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Portable Jacob’s Ladder For When…You Know… You Need A Portable Jacob’s Ladder

When do you need a portable Jacob’s Ladder? We don’t know, but apparently [mitxela] doesn’t want to leave home (or the laboratory) without one. So he built a portable unit that works for a few minutes on a battery. In the video (see below), he says he wouldn’t presume to claim it was the smallest Jacob’s Ladder ever, but he thought it might be a contender.

The battery is a LiPo cell and although it might last up to four minutes, [mitxela] points out that the transistors probably wouldn’t survive that much on time, despite the heat sinks he put in place. The whole device is 45mm square and 17mm thick. Of course, the wires add some height (about 150mm total).

We were hoping to see more of the insides, but we presume this uses one of the cheap high voltage modules you can procure from the usual Far East sources–or, at least–it could. The rest is just laser cutting and workmanship.

If you haven’t encountered them before (outside of old monster movies), a Jacob’s Ladder lets high voltage ionize the air down at the bottom of the narrow gap. The ionized air is hot and rises, and the current flows through it, despite the electrodes getting further apart. Of course, that means you shouldn’t put on in your zero-gee space station.

You might think a portable Jacob’s ladders is unique. Turns out, it isn’t. If you want something easy (and perhaps not as portable), you can’t get much easier than this one.

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A Portable Jacob´s Ladder

A Jacob´s ladder is a favorite project of high voltage enthusiasts. It makes a visually attractive and fun display of a high voltage electrical arc climbing a pair of electrodes. [Keystone Science] shows us how to make a Jacob´s ladder that runs on 9 V batteries.

The ladder itself is pretty easy to make. It is nothing more than a pair of stiff wires in a V shape, connected to a high voltage power supply. The more difficult part is the HV power supply. [Keystone Science] explains how to build one using a flyback transformer from an old CRT tv and a few other components. It is a pretty simple circuit and can be powered by a 9 V battery. The ladder works because, when HV is applied to the electrodes, an arc is established at the bottom, where they are nearest each other. The arc is at high temperature so the air rises, and the arc starts to climb the ladder. Since the electrodes are further away from each other as the arc rises, at a certain point the distance is too large to sustain the arc and the process repeats.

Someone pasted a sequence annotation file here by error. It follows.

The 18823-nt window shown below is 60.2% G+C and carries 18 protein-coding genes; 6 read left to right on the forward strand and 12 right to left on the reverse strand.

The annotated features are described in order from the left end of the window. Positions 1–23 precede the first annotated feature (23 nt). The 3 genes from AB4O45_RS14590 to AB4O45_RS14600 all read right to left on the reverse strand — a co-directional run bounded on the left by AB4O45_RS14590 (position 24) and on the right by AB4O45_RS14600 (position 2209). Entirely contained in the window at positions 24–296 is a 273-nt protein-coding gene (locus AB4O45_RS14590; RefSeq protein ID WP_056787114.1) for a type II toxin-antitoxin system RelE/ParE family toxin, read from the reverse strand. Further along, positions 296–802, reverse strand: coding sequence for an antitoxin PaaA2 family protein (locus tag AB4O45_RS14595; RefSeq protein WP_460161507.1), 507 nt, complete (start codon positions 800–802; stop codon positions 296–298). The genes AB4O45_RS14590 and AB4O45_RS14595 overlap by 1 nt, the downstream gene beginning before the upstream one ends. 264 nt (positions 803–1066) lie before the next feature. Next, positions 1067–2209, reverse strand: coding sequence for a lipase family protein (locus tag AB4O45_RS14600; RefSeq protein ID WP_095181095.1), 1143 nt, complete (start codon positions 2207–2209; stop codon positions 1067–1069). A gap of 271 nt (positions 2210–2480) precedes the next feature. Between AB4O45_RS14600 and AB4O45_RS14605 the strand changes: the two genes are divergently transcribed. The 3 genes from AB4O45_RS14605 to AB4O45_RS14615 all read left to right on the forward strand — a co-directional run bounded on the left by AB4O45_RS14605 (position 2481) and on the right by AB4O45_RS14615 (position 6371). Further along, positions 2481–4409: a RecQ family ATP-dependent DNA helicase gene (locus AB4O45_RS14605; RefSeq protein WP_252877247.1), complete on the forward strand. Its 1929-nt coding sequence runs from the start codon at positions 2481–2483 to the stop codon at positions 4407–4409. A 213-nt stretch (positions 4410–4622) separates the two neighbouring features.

This is a nice weekend project if you want to try it. In case you don´t want to make your own HV power supply, you can try another ladder project that uses a commercial one.

Really Easy Jacob’s Ladder

There was a time when making a high voltage project like a Jacob’s ladder took time to build or scrounge some kind of high voltage circuit. The neon sign transformer, Marx generator, or voltage multiplier was the hard part of the project. But nowadays you can get cheap high voltage modules that are quite inexpensive. [PaulGetson] picked up one for under $20 and turned it into a quick and easy Jacob’s ladder.

Honestly, once you have high voltage, making a Jacob’s ladder is pretty simple. [Paul] used a cheap plastic box, some coat hanger wire, and some stainless steel bolts.

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A Scary Powerful Jacob’s Ladder

What to do with an extremely high voltage transformer and power supply… what to do…  what to do… Short it out Jacob’s Ladder style of course! Fresh from [Gristronics], a team of hackers had the opportunity to play around with a 11,000V transformer… and some copper pipe.

It’s 2.5m tall (just over 8′) and produces an awe-inspiring electrical arc. The transformer takes in 240V and spits out 11,000V. To help stabilize it, they’re even using some microwave oven capacitors to act as a ballast. The transformer is affectionately named “Betsy”. They even have a giant contactor (think relay with steroids) to act as the main switch.

During the initial setup, they noticed it wasn’t working very well, so they setup a camera to record at 240fps to see what was going on — turns out the coils were shorting to each other. After fixing the insulation, they got it working consistently — and holy cow is that a big arc.